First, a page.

2013-01-18 / Columnists

Broad Channel Bits

Commentary By Dan Guarino

You never know when someone from Broad Channel is going to turn up at your door with a bicycle tire.

A few columns back the white bicycle on the median at the north end of the island was mentioned. A memorial to a lost rider, it held fast through the storm, but it did lose its front wheel.

Would anyone, the column said, have a spare front wheel?

Shortly after I got an e-mail from Jim Murphy. He and his family have been displaced while their BC home is rebuilt. I believe they’re in Staten Island now. But sure enough, he had a bike wheel to help make the white bicycle whole again.

He also offered to bring it to any location needed.

So one rainy afternoon last week, he stopped by where I am staying. We exchanged our post-Sandy stories. He graciously gave me the bike wheel. We shook hands and as neighbors sincerely wished each other “good luck.”

He and the family were headed to Russo’s on the Bay. “We’re looking forward to a nice night out– finally!”

Within the next few weeks I’ll be working on getting it inflated, painting it white and with a few quick tools getting it properly onto the bike.

Over the next few months, when you pass by, think of Jim Murphy and his family. It couldn’t have been put right without them.

Good news: the Broad Channel library should be ready to open by the end of this month or the beginning of next.

According to Queens Library people I spoke with last week, Sandy knocked out four libraries in our area, caused $7.62 million in damages and destroyed more than 100,000 books, CD’s, DVD’s and other library material.

Broad Channel alone sustained $659,313 in building repairs and another $280,627 in library material replacement.

But believe it or not, out of the four libraries- BC, Arverne, Peninsula and Seaside- Broad Channel was the least damaged.

Library personnel touring each of the facilities said what helped was that the building rested on a higher elevation. I think what also helped was that the whole thing was constructed of steel and either glass or plexiglass.

The prefab design and the nature of the construction, I think, made it more durable. No plaster walls, sheetrock or wood beams to be blasted through by the rushing water.

Months ago I checked in with the Central Library in Jamaica. I wanted to know how to donate any books or any other materials to help rebuild the Broad Channel library.

They said it would be best to wait for the library to reopen and donate directly.

Looks like that day is fast coming up, and a few big cartons are coming out of storage.

As an island community perhaps we wonder a little bit more than most about the state of the water that surrounds us. After Sandy that concern for Ja-maica Bay has only grown.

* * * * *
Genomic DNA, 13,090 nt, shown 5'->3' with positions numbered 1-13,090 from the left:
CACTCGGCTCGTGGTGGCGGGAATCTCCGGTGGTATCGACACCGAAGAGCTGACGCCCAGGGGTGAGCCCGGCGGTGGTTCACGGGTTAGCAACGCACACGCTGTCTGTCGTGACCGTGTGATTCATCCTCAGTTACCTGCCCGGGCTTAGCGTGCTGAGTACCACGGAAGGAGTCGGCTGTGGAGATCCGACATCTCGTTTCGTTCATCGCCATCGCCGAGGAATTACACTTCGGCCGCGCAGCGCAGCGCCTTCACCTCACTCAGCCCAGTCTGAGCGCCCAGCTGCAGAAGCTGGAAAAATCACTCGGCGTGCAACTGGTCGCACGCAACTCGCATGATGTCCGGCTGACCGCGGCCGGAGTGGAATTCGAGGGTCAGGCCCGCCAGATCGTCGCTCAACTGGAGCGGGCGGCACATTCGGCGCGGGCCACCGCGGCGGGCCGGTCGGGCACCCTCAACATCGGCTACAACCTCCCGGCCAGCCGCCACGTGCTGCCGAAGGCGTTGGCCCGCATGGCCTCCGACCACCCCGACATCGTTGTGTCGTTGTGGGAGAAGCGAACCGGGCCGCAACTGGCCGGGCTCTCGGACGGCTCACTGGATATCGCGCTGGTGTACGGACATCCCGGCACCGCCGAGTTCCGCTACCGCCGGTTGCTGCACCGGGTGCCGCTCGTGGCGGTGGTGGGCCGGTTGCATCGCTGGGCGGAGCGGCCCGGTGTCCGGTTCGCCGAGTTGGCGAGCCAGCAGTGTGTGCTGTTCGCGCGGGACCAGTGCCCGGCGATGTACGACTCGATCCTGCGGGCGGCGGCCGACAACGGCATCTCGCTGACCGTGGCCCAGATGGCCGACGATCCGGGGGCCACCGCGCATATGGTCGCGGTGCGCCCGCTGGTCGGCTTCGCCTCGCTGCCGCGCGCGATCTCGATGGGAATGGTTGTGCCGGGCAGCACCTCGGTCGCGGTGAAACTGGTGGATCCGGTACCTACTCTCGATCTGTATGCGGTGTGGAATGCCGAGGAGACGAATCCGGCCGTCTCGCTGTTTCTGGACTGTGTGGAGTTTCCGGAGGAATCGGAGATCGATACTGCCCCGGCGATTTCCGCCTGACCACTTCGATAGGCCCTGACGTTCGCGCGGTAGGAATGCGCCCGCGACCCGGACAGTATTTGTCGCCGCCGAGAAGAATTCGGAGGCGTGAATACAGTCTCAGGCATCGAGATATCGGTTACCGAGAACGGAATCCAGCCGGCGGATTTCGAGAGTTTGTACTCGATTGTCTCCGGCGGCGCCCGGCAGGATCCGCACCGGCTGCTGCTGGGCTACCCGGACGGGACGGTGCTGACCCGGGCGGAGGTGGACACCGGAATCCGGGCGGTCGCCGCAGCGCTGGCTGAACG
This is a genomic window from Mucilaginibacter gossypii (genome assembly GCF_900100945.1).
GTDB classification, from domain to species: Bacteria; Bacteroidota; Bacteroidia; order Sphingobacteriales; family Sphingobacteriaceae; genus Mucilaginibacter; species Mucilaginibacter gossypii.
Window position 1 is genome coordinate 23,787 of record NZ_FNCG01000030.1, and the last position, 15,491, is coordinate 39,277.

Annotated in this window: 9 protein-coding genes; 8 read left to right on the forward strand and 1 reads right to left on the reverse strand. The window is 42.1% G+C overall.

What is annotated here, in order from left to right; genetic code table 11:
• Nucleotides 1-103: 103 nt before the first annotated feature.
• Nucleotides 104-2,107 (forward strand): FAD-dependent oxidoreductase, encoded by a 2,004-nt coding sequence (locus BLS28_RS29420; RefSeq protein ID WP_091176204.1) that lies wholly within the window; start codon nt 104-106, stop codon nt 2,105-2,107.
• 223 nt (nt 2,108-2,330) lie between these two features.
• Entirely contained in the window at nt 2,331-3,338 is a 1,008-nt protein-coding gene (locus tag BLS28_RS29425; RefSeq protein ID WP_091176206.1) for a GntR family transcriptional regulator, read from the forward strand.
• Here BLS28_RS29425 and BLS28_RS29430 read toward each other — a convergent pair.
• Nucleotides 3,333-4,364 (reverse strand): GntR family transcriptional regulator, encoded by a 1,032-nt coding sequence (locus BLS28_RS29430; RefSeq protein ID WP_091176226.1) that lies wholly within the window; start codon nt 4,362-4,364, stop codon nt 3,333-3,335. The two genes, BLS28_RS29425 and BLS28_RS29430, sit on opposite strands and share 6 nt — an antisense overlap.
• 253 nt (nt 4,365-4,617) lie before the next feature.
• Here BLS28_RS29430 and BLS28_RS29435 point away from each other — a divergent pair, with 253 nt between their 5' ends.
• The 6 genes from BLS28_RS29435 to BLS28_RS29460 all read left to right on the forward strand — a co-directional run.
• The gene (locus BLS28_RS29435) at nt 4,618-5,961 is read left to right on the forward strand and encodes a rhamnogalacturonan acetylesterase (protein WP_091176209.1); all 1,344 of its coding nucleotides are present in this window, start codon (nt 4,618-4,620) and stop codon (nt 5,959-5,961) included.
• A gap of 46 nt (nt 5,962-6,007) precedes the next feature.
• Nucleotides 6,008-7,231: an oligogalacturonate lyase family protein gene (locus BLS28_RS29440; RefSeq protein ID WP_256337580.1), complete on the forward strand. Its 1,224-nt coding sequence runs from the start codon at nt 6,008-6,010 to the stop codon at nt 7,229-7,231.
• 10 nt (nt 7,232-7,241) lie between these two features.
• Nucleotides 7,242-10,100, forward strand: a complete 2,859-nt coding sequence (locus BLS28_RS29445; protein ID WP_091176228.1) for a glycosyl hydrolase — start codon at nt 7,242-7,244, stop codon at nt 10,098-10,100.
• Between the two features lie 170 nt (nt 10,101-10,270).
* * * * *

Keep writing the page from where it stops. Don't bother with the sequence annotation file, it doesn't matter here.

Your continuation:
As NYC Audubon president Harrison Maas put it “Hurricane Sandy has further underscored just how fragile our coastal habitat is. Huge amounts of raw sewage and oil were dumped into (Jamaica) bay and its landscape has been dramatically changed.”

It’s no surprise then that Broad Channel has residents like Don Riepe, Dan Mundy and many others and BC based groups like the American Littoral Society and the Jamaica Bay Ecowatchers which are so dedicated to the good health of the Bay.

After Sandy that dedication has become even more important, and our appreciation for what they are doing, has grown even stronger.

You’ll find some of Don Riepe’s photographic work in the Urban Audubon winter 2012/2013 newsletter/ magazine. A noted photographer and very engaging lecturer, he recently made quite an impression on an audience at the Queens Botanical Gardens. And yes, he did talk about and show slides of Broad Channel after Sandy’s destruction.

Last month I talked to Don across a table at the American Legion. At the time, he like many was slowly but steadily working on his house, which overlooks the Bay on the west side.

More recently, a day or two after New Year’s, we talked about his other work and how he and a number of concerned others will be meeting with National Parks and other agencies to push for the reopening of Fort Tilden, Riis Park and other units of the Gateway National Recreation Area.

You can hear Broad Channel musician Mike Benedetto on the new “Greetings From South Queens: Songs That Survived Super Storm Sandy” CD. Mike has been involved with any number of musical good works for years. Here he appears with a host of talented area musicians. His original song “Confess” is pitch perfect.

As always, the Vollies were on duty all through the night, even as equipment was destroyed by the flooding; at least one member was nearly ripped away by the tide and one fire truck went up in flames due to Sandy.

Their dedication to duty did not go unnoticed.

In late November the town of Madison, Connecticut donated their ambulance to the BCVFD. Not only that, they decided to stuff it with a variety of goods to help the Broad Channel community. So they held a “Stuff An Ambulance” event before heading out to BC.

“There is such a great need,” said Sheila Bracken of Madison, who helped gather and deliver donations. “We are on the shoreline and have been through hurricanes. It could have been us, and they’ve lost so much.”

Additionally the city of Chanhassen, Minnesota loaned a pumper truck. Firefighters of Collingdale, Pennsylvania’s Fire Company #2 were proud to donate a 1987 Hahn fire engine. They also accepted and transported donations from Collingdale Fire Company #1, Darby Fire Company #1, Glenolden Fire Company, Folcroft Fire Company, and the Holmes Fire Company to assist the BCVFD. The Nazarene Church of Collingdale also donated multiple cases of food from its food bank which were delivered to the American Legion.

It is nice to see that in their hour of need the Vollies, and Broad Channel, were truly not forgotten.

Got BC news? Send it to workingstories@aol.com. Thanks for reading.

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